Malta’s a year-round destination for tourists. While July and August are the busiest months of the tourism industry’s year, Malta is far less dependant on those two months than most of the EU, news which Tony Zahra, president of the Malta Hotels and Restaurants Association (MHRA) hailed as “fantastic”.
The report analysed the number of nights spent in tourism accommodations in July and August 2022.
The two months in question captured 25.4 per cent of all nights spent by tourism in Malta. While still significant, the report found that tourism in Malta tends to be more spread out throughout the year than in any member state.
On average, within the EU, a third of all nights spent by tourists for the year were within July and August. In Croatia, the figure goes further and exceeds half of all nights spent.
Commenting on these figures, Mr Zahra told this newsroom, "it’s fantastic news for Malta. Tourists aren't coming here just for the summer but they're coming year-round."
"If you go to one of these places where is there a tremendous influx in July and August, in the winter period they’re all closed down. So it turns it into a high season destination only," added Mr Zahra.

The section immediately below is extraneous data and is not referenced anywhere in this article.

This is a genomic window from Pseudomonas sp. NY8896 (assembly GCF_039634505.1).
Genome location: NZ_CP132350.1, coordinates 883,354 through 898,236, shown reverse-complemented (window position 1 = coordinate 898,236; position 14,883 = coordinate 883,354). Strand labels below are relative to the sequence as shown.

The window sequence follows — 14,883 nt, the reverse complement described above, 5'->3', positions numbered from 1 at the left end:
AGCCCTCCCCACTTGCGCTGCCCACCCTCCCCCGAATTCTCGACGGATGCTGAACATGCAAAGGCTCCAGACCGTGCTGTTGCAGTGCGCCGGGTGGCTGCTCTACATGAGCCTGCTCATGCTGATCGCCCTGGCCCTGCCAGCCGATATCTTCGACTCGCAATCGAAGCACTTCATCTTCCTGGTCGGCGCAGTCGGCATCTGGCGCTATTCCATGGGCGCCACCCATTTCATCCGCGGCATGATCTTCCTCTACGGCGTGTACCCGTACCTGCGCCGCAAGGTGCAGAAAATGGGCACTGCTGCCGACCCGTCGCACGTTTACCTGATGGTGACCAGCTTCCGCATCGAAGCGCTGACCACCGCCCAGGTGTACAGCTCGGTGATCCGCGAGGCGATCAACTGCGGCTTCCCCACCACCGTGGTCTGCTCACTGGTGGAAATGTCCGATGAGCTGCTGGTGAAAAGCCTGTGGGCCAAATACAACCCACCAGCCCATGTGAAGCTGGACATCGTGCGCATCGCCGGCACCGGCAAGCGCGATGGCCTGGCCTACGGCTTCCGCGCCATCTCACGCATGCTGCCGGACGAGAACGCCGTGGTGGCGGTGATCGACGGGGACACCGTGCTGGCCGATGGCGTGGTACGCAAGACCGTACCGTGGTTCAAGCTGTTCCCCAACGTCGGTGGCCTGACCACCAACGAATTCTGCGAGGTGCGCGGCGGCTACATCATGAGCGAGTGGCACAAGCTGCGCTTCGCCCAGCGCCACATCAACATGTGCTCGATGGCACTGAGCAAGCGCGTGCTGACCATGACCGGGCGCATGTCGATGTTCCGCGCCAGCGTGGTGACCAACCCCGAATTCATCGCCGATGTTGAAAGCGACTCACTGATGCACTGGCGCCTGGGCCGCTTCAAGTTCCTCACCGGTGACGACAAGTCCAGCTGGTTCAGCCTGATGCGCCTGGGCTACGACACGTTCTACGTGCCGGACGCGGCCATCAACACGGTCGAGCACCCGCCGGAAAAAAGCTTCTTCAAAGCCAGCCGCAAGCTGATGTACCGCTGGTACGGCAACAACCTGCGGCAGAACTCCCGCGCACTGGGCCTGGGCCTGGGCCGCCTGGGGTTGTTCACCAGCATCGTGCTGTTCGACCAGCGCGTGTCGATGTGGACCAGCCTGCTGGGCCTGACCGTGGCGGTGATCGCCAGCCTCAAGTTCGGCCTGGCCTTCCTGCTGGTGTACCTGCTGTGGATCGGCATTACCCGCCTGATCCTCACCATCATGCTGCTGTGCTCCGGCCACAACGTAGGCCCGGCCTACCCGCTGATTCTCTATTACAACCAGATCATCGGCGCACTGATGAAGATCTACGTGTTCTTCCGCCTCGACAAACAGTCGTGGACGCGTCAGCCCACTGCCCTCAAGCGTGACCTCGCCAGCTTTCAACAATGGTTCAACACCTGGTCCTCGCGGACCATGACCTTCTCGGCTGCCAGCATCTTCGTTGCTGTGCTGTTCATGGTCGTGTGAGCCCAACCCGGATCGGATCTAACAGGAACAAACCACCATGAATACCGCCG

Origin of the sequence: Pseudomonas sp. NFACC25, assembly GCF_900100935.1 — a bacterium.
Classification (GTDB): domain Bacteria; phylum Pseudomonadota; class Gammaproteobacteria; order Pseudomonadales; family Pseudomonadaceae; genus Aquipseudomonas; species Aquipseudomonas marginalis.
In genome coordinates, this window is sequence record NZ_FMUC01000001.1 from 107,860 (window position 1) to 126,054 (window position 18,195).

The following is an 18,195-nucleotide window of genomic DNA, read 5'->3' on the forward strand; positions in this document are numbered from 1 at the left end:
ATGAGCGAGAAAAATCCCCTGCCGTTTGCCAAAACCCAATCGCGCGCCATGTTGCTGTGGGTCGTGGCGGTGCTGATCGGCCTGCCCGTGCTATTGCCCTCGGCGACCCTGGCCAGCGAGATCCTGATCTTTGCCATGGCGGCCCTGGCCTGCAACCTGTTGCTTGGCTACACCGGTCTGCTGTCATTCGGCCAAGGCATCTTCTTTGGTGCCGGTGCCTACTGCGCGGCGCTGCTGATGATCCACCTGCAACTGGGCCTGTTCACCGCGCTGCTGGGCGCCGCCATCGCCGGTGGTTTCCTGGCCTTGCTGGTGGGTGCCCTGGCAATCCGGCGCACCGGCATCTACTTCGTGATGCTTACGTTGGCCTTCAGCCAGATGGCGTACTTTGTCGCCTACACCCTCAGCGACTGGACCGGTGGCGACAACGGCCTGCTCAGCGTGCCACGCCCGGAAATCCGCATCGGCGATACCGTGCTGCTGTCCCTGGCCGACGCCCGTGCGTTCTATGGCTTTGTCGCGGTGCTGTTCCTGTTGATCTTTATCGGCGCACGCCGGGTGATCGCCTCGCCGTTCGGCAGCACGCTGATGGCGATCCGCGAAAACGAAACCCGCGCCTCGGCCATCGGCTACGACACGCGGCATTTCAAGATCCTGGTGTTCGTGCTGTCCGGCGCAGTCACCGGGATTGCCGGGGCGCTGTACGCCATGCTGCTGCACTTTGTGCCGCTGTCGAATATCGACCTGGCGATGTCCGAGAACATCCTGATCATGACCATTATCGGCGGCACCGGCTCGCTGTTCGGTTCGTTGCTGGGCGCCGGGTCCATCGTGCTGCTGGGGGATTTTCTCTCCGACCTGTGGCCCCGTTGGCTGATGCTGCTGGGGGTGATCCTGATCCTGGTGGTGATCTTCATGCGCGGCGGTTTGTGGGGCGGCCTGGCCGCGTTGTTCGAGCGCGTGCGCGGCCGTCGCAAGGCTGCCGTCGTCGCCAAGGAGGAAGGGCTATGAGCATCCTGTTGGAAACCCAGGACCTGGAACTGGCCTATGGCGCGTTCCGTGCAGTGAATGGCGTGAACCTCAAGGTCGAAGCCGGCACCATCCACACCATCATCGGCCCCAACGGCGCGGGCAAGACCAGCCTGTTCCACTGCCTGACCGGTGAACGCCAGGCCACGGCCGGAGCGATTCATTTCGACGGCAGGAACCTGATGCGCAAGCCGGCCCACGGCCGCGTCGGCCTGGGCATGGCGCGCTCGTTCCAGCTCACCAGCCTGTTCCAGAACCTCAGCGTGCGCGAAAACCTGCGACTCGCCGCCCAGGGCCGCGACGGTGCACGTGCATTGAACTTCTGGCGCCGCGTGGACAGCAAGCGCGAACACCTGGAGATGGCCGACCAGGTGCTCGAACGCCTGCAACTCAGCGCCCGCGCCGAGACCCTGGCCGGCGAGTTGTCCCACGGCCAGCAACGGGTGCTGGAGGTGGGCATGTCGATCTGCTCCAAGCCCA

He shared an anecdote from a visit he had in Crete, Greece.
"Operators told me they only work for six months of the year, when I asked what do they do for the other six months, they said they cut olives."
The fact that Malta has a relatively consistent stream of tourism year-round is important, as Mr Zahra explained that it provides the industry with work for all 12 months of the year.
Asked whether this was a recent phenomenon he said, "In Malta it has evolved over time, we always had winter traffic."
"However in the last 15 – 20 years this evolved to delivering a strong number of arrivals during the winter season."
He added that MHRA has been working very hard to ensure that arrivals are level throughout the year. On average this means that during off-peak seasons, the share of nights spent by tourists adds up to 7.46 per cent per month.
This is more than half the share of nights spent by tourists in either July (12.1 per cent) or August (13.3 per cent).
Having a relatively low dependence on seasonal tourism reduces the dependence on seasonal workers, which alleviates pressure from the industry in finding and training enough workers once the peak season arrives.
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